Rising stock prices do not mean improving economy | TheUnion.com

Rising stock prices do not mean improving economy

What is real return?

Take the stock market for instance. Most people think a rising stock market is a sign things are improving and indeed, the Federal Reserve has said it wants a rising stock market and cites a rising market as proof there is a recovery materializing.

The stock market is indeed reaching new highs. The thinking goes is that the more money that is in investor’s stock accounts will cause people to feel better about their financial situation (called the wealth effect), and in turn they will then spend more.

It all sounds good but let’s look at this within the scope of reality.

Stock prices can indeed go up in an economic recovery because an improving economy will help business bottom lines. More people working means more money in people’s pockets and that means they can buy more stuff. This higher level of consumer demand in turn means more profit for business which drives stock prices higher.

But stocks can also rise solely because of inflation.

Just like the price of a Starbucks coffee or an egg will go up with inflation, so will stock prices rise.

One only needs to look at the Zimbabwe stock market for proof of that one.

The Zimbabwe stock market went up by 12,000 percent in one year a few years back yet its economy was a mess.

The Zimbabwean market in this case was not reflecting a healthy economy but a very sick one. Stocks there were only rising because inflation was so bad, anyone holding Zimbabwe dollars was losing purchasing value at an astonishing rate, wiping out saving values in literally days. This threat forced investors out of the Zimbabwe currency and into one of the only places they could go to protect themselves and that meant into stocks. With trillions of paper dollars then flowing into stocks, the markets soared.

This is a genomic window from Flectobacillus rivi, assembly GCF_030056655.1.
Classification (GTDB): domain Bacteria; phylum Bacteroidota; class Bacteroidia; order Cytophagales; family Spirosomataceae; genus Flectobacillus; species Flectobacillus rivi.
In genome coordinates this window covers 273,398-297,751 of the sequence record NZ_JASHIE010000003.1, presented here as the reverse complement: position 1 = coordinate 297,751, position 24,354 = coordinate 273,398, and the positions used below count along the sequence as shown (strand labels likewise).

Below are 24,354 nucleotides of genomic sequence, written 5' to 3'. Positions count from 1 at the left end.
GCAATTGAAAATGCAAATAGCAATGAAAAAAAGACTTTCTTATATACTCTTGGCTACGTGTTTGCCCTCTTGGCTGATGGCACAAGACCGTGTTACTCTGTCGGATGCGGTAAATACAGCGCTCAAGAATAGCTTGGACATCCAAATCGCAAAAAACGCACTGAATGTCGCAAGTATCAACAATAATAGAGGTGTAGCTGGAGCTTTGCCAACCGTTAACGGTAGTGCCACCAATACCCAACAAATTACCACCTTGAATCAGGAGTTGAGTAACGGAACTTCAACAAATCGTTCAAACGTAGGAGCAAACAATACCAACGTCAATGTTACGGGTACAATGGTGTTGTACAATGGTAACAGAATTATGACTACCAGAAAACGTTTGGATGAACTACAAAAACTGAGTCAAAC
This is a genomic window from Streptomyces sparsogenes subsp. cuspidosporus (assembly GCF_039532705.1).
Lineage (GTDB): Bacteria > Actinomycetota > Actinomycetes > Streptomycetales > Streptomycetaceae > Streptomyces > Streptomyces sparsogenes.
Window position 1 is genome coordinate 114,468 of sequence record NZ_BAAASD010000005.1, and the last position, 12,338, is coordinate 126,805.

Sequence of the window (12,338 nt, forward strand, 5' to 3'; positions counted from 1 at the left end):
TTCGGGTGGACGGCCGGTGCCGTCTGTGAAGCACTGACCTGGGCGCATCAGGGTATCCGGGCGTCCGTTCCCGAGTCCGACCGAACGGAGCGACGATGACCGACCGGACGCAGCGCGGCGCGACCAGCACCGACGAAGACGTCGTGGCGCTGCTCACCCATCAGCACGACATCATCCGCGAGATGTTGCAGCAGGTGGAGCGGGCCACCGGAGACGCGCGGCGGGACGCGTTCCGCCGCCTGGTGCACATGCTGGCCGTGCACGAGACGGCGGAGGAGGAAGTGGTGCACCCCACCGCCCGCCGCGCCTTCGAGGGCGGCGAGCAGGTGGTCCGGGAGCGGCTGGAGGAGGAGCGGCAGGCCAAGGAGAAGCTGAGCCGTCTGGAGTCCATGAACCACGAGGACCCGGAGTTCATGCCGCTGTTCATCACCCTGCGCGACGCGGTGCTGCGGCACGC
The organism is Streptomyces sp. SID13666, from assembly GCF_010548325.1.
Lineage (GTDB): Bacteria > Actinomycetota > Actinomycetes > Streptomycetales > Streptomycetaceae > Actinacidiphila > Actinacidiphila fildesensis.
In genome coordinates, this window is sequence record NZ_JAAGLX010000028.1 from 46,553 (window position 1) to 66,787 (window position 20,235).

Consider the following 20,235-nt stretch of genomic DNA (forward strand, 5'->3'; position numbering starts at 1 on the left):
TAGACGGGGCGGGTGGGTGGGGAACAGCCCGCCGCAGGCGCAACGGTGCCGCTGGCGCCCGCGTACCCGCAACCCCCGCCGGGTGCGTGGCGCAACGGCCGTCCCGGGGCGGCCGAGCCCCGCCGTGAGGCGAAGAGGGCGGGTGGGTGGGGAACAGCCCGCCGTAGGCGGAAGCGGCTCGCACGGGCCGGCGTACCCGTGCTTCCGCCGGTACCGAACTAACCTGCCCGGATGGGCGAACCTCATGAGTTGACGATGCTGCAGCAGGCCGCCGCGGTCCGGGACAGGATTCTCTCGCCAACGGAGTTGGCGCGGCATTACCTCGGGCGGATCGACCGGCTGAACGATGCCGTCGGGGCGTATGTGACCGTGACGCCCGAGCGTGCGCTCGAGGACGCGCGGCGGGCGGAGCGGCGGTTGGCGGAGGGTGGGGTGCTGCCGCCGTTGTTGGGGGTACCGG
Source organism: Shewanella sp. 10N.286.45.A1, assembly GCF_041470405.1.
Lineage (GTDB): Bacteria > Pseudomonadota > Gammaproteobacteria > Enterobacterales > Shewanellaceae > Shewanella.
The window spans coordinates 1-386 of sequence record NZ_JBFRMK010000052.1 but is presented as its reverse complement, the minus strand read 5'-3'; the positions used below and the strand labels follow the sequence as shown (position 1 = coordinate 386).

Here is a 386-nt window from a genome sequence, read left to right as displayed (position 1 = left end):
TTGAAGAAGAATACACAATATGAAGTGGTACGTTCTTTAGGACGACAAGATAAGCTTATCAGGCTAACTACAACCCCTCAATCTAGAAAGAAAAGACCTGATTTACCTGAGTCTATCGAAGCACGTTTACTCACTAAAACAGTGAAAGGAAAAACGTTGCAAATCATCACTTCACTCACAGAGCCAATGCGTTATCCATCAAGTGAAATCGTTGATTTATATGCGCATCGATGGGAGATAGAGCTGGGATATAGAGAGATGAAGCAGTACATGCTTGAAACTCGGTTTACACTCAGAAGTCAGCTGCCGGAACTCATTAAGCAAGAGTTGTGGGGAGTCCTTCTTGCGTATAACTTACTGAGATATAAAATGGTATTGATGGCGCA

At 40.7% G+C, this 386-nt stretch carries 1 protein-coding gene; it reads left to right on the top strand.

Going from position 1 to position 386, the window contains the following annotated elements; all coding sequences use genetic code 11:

Owning stocks was one of the few things Zimbabwe citizens could do to at least offset some of the effects of their terrible inflation.

Zimbabwe experienced terrible inflation because their central bank did what we are now doing: print money by the truckload to pay their bills. Although the Zimbabwe stock market looked on the surface to be skyrocketing, the reason it was doing so was anything but healthy.

The lesson to be learned here is that before one correlates higher stock prices with an improving economy, you have to first look to see if massive money printing is taking place in the country whose market is rising.

If it is, stock prices are probably not reflecting a healthier economy but instead the fact that the underlying currency supporting that market is weakening.

In the case of the U.S., massive money printing is indeed underway and has been for quite some time. As the U.S. dollar continues to lose value because of its over issuance, much of that money is finding its way into the stock market.

The proof as to whether our rising market means our economy is really improving is to see what will happen when the FEDS put a stop to the printing presses.

This article expresses the opinions of Marc Cuniberti. He hosts “Money Matters” on KVMR FM 89.5 and 105.1 FM on Thursdays at noon. He has been featured on NBC and ABC television and on a host of made for TV documentaries for his economic insights. His website is http://www.moneymanagementradio.com.

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